The History of the Great Irish Famine of 1847 (3rd ed.) (1902) eBook

This eBook from the Gutenberg Project consists of approximately 575 pages of information about The History of the Great Irish Famine of 1847 (3rd ed.) (1902).

CHAPTER I.

The Potato—­Its introduction into Europe—­Sir Walter Raleigh—­The Potato of Virginia—­The Battata, or sweet Potato—­Sir John Hawkins—­Sir Francis Drake—­Raleigh’s numerous exploring expeditions—­Story of his distributing Potatoes on the Irish coast on his way from Virginia groundless—­Sir Joseph Banks—­His history of the introduction of the Potato—­Thomas Heriot—­His description of the Opanawk a correct description of the Potato—­That root in Europe before Raleigh’s time—­Raleigh an “Undertaker”—­The Grants made to him—­The Famine after the War with the Desmonds—­Introduction of the Potato into Ireland—­Did not come rapidly into cultivation—­Food of the poorest—­Grazing—­Graziers—­Destruction of Irish Manufactures—­Causes of the increasing culture of the Potato—­Improvement of Agriculture—­Rotation of Crops—­Primate Boulter’s charity—­Buys Corn in the South to sell it cheaply in the North—­Years of scarcity from 1720 to 1740—­The Famine of 1740-41—­The Great Frost—­No combined effort to meet this Famine—­Vast number of Deaths—­The Obelisk at Castletown (Note)—­Price of Wheat—­Bread Riots—­Gangs of Robbers—­“The Kellymount Gang”—­Severe punishment—­Shooting down Food-rioters—­The Lord Lieutenant’s Address to Parliament—­Bill “for the more effectual securing the payments of rents and preventing the frauds of tenants”—­This Bill the basis of legislation on the Land Question up to 1870—­Land thrown into Grazing—­State of the Catholics—­Renewal of the Penal Statutes—­Fever and bloody flux—­Deaths—­State of Prisoners—­Galway Physicians refuse to attend Patients—­The Races of Galway changed to Tuam on account of the Fever in Galway—­Balls and Plays!—­Rt.  Rev. Dr. Berkeley’s account of the Famine—­The “Groans of Ireland”—­Ireland a land of Famine—­Dublin Bay—­The Coast—­The Wicklow Hills—­Killiney—­Obelisk Hill—­What the Obelisk was built for—­The Potato more cultivated than ever after 1741—­Agricultural literature of the time—­Apathy of the Gentry denounced—­Comparative yield of Potatoes a hundred years ago and at present—­Arthur Young on the Potato—­Great increase of its culture in twenty years—­The disease called “curl” in the Potato (Note)—­Failure of the Potato in 1821—­Consequent Famine in 1822—­Government grants—­Charitable collections—­High price of Potatoes—­Skibbereen in 1822—­Half of the superficies of the Island visited by this Famine—­Strange apathy of Statesmen and Landowners with regard to the ever-increasing culture of the Potato—­Supposed conquest of Ireland—­Ireland kept poor lest she should rebel—­The English colony always regarded as the Irish nation—­The natives ignored—­They lived in the bogs and mountains, and cultivated the Potato, the only food that would grow in such places—­No recorded Potato blight before 1729—­The probable reason—­Poverty of the English colony—­Jealousy of England of its progress and prosperity—­Commercial jealousy—­Destruction of the Woollen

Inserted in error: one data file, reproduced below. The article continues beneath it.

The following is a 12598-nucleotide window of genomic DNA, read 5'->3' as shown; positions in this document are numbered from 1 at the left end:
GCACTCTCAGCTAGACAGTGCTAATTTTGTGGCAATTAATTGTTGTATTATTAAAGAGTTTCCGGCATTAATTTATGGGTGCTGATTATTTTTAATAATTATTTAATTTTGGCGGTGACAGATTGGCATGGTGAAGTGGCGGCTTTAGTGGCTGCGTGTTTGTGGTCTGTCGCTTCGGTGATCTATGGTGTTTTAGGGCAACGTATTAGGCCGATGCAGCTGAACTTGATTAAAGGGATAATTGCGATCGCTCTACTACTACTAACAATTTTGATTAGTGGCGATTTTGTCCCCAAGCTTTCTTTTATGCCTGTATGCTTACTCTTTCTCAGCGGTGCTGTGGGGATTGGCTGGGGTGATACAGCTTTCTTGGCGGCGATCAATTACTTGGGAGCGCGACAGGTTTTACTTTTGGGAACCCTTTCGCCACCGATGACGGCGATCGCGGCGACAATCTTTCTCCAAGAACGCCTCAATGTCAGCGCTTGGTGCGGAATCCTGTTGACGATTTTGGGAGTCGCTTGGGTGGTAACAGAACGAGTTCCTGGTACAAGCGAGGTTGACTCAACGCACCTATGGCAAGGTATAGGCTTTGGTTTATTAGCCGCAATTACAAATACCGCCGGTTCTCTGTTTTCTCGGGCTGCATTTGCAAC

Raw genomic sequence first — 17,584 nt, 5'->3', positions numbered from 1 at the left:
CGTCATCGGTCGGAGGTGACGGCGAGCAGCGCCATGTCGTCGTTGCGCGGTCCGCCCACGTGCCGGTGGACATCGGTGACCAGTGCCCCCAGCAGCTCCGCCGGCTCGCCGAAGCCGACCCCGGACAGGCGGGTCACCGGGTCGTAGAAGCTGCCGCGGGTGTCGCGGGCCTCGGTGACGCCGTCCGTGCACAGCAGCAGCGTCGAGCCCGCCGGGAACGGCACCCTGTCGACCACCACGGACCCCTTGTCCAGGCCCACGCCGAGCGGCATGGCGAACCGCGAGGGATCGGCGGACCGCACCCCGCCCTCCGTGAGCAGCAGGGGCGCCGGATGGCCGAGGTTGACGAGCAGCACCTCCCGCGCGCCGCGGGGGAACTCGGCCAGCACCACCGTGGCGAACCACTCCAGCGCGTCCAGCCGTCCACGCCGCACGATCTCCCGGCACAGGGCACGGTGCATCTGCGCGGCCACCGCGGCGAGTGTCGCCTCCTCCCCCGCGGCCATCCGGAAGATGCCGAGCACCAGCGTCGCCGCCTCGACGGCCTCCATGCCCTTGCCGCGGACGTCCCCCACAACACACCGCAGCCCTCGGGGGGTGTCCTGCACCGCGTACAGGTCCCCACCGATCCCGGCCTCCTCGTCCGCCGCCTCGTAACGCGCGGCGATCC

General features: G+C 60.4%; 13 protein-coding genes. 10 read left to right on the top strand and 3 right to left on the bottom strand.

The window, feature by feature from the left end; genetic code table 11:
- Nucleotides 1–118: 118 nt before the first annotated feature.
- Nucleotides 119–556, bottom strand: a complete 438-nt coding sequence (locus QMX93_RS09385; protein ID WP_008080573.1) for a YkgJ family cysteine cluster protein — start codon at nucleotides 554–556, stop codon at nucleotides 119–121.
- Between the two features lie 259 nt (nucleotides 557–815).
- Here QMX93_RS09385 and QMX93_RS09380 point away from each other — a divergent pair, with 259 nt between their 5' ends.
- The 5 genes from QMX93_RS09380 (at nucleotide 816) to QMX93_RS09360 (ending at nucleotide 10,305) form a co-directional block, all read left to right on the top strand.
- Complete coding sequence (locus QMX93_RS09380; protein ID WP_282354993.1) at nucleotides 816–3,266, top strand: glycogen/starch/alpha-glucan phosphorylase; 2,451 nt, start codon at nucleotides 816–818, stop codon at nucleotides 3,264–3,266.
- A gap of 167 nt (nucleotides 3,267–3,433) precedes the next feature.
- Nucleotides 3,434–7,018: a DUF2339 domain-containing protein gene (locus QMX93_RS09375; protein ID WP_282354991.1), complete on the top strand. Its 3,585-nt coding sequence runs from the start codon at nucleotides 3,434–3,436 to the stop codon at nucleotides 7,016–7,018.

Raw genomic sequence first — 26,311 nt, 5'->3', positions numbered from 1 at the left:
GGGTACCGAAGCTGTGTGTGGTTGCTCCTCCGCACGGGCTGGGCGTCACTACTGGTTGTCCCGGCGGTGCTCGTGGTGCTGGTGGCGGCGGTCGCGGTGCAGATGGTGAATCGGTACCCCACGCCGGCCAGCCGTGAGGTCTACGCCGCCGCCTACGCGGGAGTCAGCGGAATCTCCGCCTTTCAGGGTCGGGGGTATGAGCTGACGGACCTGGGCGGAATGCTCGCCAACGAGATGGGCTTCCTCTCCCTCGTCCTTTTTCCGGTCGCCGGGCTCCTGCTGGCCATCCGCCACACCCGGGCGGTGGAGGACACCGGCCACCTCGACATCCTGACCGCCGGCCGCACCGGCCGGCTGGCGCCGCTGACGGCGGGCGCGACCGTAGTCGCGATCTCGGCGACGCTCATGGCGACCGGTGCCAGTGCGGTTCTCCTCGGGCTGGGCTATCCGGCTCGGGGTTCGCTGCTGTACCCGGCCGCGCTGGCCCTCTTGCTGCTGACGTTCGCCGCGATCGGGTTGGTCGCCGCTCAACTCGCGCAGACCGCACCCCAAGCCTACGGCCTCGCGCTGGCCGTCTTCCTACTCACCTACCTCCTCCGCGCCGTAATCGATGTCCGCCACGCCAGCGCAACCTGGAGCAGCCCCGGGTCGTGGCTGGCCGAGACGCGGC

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The History of the Great Irish Famine of 1847 (3rd ed.) (1902) from Project Gutenberg. Public domain.
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